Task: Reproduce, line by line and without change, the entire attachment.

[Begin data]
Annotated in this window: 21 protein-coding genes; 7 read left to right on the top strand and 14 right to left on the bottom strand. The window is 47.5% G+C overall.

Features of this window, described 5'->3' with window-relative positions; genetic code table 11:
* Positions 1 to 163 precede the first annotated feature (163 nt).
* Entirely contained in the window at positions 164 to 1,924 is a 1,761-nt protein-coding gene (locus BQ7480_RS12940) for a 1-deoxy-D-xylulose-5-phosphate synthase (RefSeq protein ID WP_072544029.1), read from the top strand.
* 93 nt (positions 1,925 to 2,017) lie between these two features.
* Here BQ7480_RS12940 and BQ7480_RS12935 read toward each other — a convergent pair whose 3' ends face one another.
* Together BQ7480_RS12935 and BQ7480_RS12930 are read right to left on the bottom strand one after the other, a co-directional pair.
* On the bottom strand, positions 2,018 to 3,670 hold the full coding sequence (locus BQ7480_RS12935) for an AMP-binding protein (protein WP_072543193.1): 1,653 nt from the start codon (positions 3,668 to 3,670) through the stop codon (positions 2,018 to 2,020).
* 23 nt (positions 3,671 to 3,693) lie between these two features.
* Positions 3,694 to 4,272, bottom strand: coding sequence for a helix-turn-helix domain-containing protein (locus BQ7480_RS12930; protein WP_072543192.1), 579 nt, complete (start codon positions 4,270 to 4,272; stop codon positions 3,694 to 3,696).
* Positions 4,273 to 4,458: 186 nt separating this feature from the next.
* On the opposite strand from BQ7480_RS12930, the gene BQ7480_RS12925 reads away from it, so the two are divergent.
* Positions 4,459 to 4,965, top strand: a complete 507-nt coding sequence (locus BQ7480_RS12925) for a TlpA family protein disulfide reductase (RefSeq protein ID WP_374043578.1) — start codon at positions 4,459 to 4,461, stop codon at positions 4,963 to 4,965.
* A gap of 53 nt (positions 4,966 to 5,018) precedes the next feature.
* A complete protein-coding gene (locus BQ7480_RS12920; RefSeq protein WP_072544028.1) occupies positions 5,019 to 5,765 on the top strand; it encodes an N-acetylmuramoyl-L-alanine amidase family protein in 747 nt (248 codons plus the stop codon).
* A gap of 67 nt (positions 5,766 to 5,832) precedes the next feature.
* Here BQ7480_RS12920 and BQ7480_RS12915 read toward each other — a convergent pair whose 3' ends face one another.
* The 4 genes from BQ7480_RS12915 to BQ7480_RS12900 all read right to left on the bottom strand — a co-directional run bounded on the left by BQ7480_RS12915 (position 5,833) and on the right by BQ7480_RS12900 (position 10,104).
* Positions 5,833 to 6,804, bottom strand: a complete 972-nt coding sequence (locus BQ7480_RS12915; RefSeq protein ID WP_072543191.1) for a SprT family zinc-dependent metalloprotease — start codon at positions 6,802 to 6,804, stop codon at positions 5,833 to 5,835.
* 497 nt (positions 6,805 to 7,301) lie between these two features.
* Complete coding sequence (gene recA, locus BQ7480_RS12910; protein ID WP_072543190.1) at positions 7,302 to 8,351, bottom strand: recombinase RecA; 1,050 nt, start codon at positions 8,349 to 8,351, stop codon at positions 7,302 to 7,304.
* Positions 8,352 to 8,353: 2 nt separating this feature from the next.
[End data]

Annotated in this window: 21 protein-coding genes; 7 read left to right on the top strand and 14 right to left on the bottom strand. The window is 47.5% G+C overall.

Features of this window, described 5'->3' with window-relative positions; genetic code table 11:
* Positions 1 to 163 precede the first annotated feature (163 nt).
* Entirely contained in the window at positions 164 to 1,924 is a 1,761-nt protein-coding gene (locus BQ7480_RS12940) for a 1-deoxy-D-xylulose-5-phosphate synthase (RefSeq protein ID WP_072544029.1), read from the top strand.
* 93 nt (positions 1,925 to 2,017) lie between these two features.
* Here BQ7480_RS12940 and BQ7480_RS12935 read toward each other — a convergent pair whose 3' ends face one another.
* Together BQ7480_RS12935 and BQ7480_RS12930 are read right to left on the bottom strand one after the other, a co-directional pair.
* On the bottom strand, positions 2,018 to 3,670 hold the full coding sequence (locus BQ7480_RS12935) for an AMP-binding protein (protein WP_072543193.1): 1,653 nt from the start codon (positions 3,668 to 3,670) through the stop codon (positions 2,018 to 2,020).
* 23 nt (positions 3,671 to 3,693) lie between these two features.
* Positions 3,694 to 4,272, bottom strand: coding sequence for a helix-turn-helix domain-containing protein (locus BQ7480_RS12930; protein WP_072543192.1), 579 nt, complete (start codon positions 4,270 to 4,272; stop codon positions 3,694 to 3,696).
* Positions 4,273 to 4,458: 186 nt separating this feature from the next.
* On the opposite strand from BQ7480_RS12930, the gene BQ7480_RS12925 reads away from it, so the two are divergent.
* Positions 4,459 to 4,965, top strand: a complete 507-nt coding sequence (locus BQ7480_RS12925) for a TlpA family protein disulfide reductase (RefSeq protein ID WP_374043578.1) — start codon at positions 4,459 to 4,461, stop codon at positions 4,963 to 4,965.
* A gap of 53 nt (positions 4,966 to 5,018) precedes the next feature.
* A complete protein-coding gene (locus BQ7480_RS12920; RefSeq protein WP_072544028.1) occupies positions 5,019 to 5,765 on the top strand; it encodes an N-acetylmuramoyl-L-alanine amidase family protein in 747 nt (248 codons plus the stop codon).
* A gap of 67 nt (positions 5,766 to 5,832) precedes the next feature.
* Here BQ7480_RS12920 and BQ7480_RS12915 read toward each other — a convergent pair whose 3' ends face one another.
* The 4 genes from BQ7480_RS12915 to BQ7480_RS12900 all read right to left on the bottom strand — a co-directional run bounded on the left by BQ7480_RS12915 (position 5,833) and on the right by BQ7480_RS12900 (position 10,104).
* Positions 5,833 to 6,804, bottom strand: a complete 972-nt coding sequence (locus BQ7480_RS12915; RefSeq protein ID WP_072543191.1) for a SprT family zinc-dependent metalloprotease — start codon at positions 6,802 to 6,804, stop codon at positions 5,833 to 5,835.
* 497 nt (positions 6,805 to 7,301) lie between these two features.
* Complete coding sequence (gene recA, locus BQ7480_RS12910; protein ID WP_072543190.1) at positions 7,302 to 8,351, bottom strand: recombinase RecA; 1,050 nt, start codon at positions 8,349 to 8,351, stop codon at positions 7,302 to 7,304.
* Positions 8,352 to 8,353: 2 nt separating this feature from the next.